I can say most of our clients want us to make something new and different just as much as we do, because that will be good for them.

Combining these assets with animation and type is table stakes for us, however we’re being pushed to be more resourceful than ever. No doubt that the term “Covid” will become a stylistic genre where you collage together sourced footage and screen recordings of video conferences.


When you start working with a script what are some hallmarks of live-action directions?

The hallmarks often double as limitations for brands that want to be noticed. Few scripts are wholly original, so the moment you invent a design language there’s something distinguishing the brand from everyone else. Animation allows for the brand to influence the actual stories in new and innovative ways, which is less evident in live-action. 

We have to invent a visual language for each brand. 

What’s more effective, seeing yourself in another person, or seeing yourself in a representation of a person? It’s hard to own a filmmaking style, often when you do it’s from a noteworthy director who has a visual style, a visual effect, or an actor that’s a brand ambassador. Both are expensive and hard to reach in live-action.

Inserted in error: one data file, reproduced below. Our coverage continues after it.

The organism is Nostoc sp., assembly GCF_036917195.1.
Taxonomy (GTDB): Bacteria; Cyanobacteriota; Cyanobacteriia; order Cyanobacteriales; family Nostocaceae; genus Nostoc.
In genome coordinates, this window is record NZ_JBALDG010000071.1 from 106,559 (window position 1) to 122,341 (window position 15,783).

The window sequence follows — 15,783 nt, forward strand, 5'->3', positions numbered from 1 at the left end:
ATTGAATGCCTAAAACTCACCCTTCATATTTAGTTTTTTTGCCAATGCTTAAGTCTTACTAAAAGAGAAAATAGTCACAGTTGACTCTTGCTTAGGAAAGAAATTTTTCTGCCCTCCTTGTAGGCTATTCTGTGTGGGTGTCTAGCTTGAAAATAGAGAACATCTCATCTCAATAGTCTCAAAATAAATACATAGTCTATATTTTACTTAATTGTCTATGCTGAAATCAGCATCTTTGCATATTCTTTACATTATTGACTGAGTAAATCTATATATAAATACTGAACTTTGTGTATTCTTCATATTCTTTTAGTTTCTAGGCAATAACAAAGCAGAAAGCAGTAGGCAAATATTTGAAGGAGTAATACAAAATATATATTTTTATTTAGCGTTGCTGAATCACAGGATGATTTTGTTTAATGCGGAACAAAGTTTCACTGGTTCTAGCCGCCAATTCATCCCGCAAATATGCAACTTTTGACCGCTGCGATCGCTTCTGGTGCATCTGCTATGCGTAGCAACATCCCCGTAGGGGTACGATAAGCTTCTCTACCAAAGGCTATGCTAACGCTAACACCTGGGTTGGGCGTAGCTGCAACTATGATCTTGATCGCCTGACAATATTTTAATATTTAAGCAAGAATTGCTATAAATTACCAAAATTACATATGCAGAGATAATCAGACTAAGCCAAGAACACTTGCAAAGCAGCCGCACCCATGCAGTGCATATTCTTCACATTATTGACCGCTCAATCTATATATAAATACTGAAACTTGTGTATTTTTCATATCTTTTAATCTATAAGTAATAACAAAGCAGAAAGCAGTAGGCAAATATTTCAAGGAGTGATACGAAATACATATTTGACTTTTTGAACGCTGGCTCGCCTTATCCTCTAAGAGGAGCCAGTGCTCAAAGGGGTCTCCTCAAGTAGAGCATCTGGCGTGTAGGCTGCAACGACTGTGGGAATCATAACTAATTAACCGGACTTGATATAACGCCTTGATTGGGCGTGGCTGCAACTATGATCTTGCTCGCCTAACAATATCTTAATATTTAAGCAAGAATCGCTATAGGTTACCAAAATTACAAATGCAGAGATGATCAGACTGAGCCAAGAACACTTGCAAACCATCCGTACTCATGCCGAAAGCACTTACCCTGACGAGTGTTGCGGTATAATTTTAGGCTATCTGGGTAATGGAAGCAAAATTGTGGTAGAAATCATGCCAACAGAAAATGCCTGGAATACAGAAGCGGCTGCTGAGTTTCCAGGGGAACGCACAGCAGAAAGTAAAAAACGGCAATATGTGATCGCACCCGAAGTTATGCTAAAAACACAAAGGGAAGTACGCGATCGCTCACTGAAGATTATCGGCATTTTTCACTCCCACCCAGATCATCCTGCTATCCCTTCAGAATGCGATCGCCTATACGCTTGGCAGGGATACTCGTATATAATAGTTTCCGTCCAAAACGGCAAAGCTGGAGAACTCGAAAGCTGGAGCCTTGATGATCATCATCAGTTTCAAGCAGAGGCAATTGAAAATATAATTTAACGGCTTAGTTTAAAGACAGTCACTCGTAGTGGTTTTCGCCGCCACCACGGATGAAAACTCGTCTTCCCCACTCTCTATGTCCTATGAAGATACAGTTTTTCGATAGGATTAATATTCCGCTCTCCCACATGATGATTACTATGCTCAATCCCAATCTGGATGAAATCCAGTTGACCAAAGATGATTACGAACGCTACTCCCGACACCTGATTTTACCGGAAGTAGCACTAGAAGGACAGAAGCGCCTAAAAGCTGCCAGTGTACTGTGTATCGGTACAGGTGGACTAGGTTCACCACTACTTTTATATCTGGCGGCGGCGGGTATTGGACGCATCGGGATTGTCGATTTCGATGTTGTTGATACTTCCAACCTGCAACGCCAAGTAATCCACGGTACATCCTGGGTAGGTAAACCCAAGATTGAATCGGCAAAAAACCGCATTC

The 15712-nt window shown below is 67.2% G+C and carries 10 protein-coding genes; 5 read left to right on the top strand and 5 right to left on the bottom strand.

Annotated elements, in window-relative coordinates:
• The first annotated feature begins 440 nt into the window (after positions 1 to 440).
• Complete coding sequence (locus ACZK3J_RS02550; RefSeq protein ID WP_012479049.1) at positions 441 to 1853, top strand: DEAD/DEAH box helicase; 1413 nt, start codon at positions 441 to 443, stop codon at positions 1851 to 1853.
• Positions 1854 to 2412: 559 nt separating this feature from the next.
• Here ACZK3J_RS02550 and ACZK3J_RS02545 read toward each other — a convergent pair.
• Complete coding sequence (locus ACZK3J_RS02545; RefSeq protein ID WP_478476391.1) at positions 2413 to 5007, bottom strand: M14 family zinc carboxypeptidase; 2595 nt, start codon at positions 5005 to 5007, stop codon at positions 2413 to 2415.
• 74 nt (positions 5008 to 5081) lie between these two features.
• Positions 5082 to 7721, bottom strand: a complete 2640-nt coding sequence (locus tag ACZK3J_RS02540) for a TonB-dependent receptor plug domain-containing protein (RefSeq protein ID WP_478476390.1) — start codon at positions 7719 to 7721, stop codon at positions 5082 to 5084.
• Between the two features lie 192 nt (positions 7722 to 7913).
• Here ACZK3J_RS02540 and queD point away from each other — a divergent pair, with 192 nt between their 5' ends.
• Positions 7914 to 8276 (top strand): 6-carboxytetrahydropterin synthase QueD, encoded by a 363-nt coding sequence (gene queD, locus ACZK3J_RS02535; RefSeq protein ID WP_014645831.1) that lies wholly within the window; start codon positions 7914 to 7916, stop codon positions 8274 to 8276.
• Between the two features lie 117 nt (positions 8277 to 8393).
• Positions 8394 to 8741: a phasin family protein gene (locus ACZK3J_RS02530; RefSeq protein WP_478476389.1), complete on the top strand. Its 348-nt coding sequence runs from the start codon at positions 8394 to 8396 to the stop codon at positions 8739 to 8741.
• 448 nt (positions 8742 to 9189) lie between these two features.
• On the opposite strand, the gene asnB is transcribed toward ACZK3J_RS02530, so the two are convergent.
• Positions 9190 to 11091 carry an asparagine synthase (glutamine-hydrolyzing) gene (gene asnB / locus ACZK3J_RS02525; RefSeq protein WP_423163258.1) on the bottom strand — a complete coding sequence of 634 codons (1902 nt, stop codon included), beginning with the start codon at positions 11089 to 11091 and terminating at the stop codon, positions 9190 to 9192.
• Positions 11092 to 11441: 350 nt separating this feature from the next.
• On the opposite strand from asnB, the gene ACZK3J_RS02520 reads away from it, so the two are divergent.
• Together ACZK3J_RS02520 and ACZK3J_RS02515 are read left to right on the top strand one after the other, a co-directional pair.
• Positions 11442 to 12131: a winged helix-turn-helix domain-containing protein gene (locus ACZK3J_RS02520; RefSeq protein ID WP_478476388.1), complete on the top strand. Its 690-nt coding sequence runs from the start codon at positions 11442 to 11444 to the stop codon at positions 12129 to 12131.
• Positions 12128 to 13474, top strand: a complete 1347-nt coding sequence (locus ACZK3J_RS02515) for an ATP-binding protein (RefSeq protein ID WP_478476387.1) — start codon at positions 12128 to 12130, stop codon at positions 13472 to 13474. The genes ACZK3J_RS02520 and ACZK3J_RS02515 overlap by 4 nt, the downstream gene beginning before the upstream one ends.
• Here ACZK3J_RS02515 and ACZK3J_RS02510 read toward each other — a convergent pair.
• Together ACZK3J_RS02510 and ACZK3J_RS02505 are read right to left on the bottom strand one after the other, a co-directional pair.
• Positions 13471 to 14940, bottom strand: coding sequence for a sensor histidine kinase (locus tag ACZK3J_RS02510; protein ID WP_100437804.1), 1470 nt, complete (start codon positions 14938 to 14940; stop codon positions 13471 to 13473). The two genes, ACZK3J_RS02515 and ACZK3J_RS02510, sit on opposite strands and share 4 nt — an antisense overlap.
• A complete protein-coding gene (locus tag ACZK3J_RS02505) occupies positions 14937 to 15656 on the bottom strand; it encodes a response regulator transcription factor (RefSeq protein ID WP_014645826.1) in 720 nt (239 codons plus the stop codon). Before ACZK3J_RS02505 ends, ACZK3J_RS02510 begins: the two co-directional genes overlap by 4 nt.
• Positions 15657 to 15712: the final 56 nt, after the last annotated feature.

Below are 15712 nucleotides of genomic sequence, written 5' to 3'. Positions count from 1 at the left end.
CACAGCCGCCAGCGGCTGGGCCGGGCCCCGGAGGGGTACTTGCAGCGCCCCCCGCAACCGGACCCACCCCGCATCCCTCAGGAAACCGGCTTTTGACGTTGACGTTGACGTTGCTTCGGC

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Starbucks – S’mores Frappuccino

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Starbucks – Summer Drink

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Starbucks – Mango Dragonfruit

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Starbucks – Caramel Ribbon Crunch Frappuccino

How do live-action shooting techniques translate to animation?

We have a particular advantage in this category as many of our directors bounce back and forth between live-action and design/animation driven projects. Animation borrowed from live-action; the process and software mimic the nomenclature of film with scenes, sequences, shots, camera, character, performance, so it can be translated pretty 1:1. I’m often critical of animation that only mimics film and doesn’t take advantage of the devices that are specific to animation.